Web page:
Do you secretly get uncomfortable when someone mentions “the key”? Do you find yourself struggling to find the right key? If someone says “let’s play in the key of…”, could you do it?
Most people can’t. And contrary to popular belief – where you “start” is not the the key.
If you’ve ever wondered about keys, I’m going to show you a simple analogy for how it works, and by the end of this article you’ll never wonder about keys again.
Not understanding keys can be frustrating. But fortunately it’s simple once you get it…and when you do, a new dimension of freedom will be open to you.
So what is a key?
A Key is a Container
Just like a can of nuts. The can “contains” the nuts.
Instead of nuts, a key contains notes. But which notes? The ones in that key.
For instance, the ‘key of C’ contains the notes A B C D E F G. Each key has certain notes that “belong” to it.
For now though, the names of the notes are irrelevant. All you need to know is that there are seven of them. Only seven notes (1 2 3 4 5 6 7) in every key.
Substitute the nuts for marbles and the can for a bag, and now you have a “bag of marbles”.
So you have your bag (let’s call it bag #1). And there are seven marbles in it. Each of the seven marbles is a different color.
To keep from losing your marbles, of course, you put them in the bag.
At first, your new bag of marbles really tickles your fancy. But over time, the luster wears off, and you get tired of the same old bag.
So now what? Out to collect more marbles of course!
You find a new bag (bag #2), and new marbles. But since you feel you got the color combo right the first time, all your new marbles are the exact same colors as the marbles in bag #1.
Now you’ve really got the itch. You’re obsessed with collecting marbles. So you go back out, and finally rake in a nice loot – 12 bags of marbles – all with the same color marbles in them.
Why all the same color marbles?
All Keys have the Same Contents
Each bag is like a key. The marbles are like notes.
Remember that a key is a “container”? Each bag contains seven marbles – because each key contains seven notes.
In every bag, the first note is yellow, the second note is red, the fourth note is green, and so on. The colors are the same across every bag. Why?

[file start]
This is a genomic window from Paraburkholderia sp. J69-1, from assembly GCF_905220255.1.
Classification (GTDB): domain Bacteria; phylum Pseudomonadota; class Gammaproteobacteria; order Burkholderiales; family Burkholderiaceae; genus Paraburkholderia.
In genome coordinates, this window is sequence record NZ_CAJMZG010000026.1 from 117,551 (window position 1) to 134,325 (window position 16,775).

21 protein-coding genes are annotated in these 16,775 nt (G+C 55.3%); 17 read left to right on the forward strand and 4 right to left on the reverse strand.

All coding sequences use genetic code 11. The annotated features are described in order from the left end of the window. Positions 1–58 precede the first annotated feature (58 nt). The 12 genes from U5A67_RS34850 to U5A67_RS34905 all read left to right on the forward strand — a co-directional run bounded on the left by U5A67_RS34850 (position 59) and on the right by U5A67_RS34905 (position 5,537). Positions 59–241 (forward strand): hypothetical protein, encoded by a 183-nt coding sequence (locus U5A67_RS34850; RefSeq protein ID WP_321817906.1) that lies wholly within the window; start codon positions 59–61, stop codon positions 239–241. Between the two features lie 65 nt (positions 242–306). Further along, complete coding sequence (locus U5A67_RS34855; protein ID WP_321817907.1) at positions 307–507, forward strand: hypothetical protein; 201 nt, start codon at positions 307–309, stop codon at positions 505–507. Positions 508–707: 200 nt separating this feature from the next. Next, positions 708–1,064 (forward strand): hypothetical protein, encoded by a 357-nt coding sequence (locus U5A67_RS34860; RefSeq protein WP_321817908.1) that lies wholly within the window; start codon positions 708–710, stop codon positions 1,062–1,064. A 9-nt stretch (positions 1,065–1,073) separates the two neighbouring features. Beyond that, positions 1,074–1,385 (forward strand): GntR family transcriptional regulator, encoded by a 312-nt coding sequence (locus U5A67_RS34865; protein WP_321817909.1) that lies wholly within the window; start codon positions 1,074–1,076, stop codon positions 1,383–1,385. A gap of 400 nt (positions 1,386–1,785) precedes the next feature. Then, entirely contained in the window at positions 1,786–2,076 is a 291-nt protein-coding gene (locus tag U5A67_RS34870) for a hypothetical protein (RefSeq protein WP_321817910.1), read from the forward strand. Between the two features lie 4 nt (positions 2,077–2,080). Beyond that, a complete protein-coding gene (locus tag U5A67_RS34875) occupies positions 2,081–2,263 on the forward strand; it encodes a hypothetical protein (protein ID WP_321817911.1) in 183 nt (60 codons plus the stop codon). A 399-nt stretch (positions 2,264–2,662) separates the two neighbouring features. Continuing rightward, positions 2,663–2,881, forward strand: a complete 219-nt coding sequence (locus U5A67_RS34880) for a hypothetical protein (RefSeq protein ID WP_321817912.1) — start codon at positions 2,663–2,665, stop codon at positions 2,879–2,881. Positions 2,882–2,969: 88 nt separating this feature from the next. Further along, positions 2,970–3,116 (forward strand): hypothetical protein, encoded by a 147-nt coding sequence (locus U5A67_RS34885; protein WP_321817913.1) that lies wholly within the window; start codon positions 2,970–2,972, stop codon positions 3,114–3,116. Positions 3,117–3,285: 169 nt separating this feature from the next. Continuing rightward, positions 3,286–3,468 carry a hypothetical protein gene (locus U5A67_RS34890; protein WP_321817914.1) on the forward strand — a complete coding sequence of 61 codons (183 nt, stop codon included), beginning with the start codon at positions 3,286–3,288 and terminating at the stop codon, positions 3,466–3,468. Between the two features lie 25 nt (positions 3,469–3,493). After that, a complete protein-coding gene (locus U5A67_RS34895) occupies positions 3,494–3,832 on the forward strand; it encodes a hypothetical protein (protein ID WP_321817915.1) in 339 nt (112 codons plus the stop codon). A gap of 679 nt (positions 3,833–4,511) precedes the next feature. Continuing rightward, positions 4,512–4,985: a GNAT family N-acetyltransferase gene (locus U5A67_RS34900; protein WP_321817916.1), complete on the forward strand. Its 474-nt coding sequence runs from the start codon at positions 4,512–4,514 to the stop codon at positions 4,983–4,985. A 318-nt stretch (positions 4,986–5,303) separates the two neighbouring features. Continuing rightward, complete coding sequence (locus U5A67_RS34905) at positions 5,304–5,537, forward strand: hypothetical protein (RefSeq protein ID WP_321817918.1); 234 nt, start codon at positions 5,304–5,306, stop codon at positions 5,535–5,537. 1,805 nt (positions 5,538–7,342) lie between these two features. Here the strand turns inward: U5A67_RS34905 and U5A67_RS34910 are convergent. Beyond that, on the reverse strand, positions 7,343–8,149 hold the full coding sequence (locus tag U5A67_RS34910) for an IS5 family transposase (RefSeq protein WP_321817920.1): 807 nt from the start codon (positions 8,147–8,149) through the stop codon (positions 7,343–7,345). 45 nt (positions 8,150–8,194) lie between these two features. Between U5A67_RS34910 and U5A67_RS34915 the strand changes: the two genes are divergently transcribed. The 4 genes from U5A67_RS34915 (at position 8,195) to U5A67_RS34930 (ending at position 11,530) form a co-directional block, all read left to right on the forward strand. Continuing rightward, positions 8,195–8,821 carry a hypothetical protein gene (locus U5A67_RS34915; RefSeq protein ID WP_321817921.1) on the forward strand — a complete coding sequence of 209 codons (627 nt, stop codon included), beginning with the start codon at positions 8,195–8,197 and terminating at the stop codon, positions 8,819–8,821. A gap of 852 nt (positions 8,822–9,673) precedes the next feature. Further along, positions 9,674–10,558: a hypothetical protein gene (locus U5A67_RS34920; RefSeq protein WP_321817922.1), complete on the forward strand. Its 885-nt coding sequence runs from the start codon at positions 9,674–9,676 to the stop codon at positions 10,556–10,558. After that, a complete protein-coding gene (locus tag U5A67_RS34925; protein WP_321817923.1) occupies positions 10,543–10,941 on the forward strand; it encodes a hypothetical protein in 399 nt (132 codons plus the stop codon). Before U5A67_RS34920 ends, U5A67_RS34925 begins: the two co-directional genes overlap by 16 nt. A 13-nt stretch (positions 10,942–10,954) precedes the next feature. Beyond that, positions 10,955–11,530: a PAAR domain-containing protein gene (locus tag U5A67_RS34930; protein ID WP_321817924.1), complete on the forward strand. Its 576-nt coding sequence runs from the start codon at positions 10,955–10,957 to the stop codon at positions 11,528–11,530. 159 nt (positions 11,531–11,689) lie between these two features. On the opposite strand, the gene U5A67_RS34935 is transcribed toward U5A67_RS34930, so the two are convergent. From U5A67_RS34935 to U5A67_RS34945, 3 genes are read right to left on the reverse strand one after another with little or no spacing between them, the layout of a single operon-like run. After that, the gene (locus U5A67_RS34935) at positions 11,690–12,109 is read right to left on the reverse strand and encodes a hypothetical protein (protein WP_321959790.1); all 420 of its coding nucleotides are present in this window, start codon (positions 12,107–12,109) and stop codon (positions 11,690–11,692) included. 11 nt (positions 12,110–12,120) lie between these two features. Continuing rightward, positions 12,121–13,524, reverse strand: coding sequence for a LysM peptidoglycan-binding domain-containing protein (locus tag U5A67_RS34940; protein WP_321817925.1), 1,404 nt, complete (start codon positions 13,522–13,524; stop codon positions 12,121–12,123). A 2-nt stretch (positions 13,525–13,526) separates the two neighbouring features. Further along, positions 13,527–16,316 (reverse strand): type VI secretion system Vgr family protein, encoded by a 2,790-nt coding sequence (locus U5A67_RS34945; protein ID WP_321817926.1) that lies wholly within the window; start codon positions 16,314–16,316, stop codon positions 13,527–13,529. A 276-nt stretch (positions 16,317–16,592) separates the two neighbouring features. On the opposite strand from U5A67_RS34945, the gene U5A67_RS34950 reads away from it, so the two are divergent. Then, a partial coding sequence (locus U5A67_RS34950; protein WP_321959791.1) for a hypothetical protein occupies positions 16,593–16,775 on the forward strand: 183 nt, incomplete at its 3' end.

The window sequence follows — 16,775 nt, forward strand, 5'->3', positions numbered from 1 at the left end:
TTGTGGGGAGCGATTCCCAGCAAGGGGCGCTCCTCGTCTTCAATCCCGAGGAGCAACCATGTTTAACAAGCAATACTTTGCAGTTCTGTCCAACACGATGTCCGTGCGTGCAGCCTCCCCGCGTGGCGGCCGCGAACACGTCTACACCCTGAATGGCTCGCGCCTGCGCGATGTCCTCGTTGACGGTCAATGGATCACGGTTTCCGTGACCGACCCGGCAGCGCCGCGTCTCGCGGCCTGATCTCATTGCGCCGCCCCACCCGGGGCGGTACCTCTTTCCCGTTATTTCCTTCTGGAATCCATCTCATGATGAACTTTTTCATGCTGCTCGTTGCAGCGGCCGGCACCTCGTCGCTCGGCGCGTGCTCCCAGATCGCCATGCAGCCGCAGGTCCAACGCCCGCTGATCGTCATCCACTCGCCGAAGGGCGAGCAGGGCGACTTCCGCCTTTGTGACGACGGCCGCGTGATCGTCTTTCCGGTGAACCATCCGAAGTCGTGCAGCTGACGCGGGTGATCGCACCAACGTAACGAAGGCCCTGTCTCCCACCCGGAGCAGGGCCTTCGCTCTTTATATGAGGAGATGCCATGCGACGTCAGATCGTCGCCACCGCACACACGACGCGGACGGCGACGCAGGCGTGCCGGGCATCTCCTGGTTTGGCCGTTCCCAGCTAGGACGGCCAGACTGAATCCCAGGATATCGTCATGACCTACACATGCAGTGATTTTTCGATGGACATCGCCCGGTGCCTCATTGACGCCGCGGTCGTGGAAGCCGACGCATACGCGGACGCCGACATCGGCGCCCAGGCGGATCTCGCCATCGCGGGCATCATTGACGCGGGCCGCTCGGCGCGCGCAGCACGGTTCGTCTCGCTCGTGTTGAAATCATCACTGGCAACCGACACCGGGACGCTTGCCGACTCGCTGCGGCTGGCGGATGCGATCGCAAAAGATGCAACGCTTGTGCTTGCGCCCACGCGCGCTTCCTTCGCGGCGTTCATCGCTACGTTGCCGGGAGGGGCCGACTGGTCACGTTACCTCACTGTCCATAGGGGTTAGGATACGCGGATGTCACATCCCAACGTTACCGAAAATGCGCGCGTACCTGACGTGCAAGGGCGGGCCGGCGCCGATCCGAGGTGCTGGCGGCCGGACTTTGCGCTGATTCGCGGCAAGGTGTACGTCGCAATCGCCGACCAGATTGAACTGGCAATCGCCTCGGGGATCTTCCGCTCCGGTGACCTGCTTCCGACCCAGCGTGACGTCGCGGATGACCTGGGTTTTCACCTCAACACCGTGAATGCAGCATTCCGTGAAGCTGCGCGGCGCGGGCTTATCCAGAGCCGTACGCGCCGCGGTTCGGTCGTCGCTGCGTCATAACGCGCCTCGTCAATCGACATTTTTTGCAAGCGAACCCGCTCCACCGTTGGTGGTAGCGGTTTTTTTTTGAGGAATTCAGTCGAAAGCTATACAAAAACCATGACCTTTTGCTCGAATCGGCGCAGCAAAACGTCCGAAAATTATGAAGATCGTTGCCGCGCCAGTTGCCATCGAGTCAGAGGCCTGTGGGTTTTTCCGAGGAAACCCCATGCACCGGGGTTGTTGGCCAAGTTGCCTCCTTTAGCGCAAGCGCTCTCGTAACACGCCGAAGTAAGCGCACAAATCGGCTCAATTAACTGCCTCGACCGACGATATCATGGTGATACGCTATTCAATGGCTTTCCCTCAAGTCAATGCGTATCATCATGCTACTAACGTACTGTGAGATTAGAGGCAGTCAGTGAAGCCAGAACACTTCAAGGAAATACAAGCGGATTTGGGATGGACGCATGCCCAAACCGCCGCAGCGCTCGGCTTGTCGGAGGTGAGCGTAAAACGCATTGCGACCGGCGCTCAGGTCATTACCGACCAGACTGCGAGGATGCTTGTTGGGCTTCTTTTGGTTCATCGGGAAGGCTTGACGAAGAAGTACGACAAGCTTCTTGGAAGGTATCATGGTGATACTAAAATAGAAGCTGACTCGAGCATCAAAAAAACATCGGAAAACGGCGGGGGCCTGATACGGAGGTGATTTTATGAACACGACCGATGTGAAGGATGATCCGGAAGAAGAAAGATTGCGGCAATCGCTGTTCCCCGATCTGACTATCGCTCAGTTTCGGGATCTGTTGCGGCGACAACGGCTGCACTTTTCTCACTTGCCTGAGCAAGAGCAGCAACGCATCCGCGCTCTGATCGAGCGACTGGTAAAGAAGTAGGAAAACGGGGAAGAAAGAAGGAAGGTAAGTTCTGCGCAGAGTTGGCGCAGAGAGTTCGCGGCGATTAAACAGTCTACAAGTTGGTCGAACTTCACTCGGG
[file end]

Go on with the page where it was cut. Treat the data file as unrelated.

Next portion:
Each marble of the same color feels the same. Let me explain…
Each “color” represents a different feeling… or emotion.
There are seven different colors in each bag. There are also seven different colors in each key – we call them feelings, emotions, or moods.
Except in a key, we refer to those colors by numbers (1 2 3 4 5 6 7).
Each of the seven numbers in a key creates its own unique mood within that key.
The first note of any key has the same mood as the first note in every other key… the second note of any key has the same mood as the second note in every other key… and the same is true for numbers three through seven.
In other words, the same “number” in any key always feels the same.
That explains the different colors of the marbles.
But why are there 12 bags?
Each Key has Seven ‘Right’ Notes out of 12
In all of Western music (99.9% of music you hear), there are only 12 different notes.
Every song. Every album. Every concert. Just 12 notes. Yes, really.
These 12 make up the “letter notes” you’re familiar with (A, B, C#, Db, etc.). However, these letters aren’t important right now. Let’s stick with the numbers.
If each key contains seven notes, what about the other five notes?
Since there are 12 notes total – and only seven notes “inside” the key – by default there are exactly five notes out of the key.
When you discover how to play only the “right” seven notes in a key, you can avoid playing the five “wrong” notes… and always sound good no matter what you’re playing.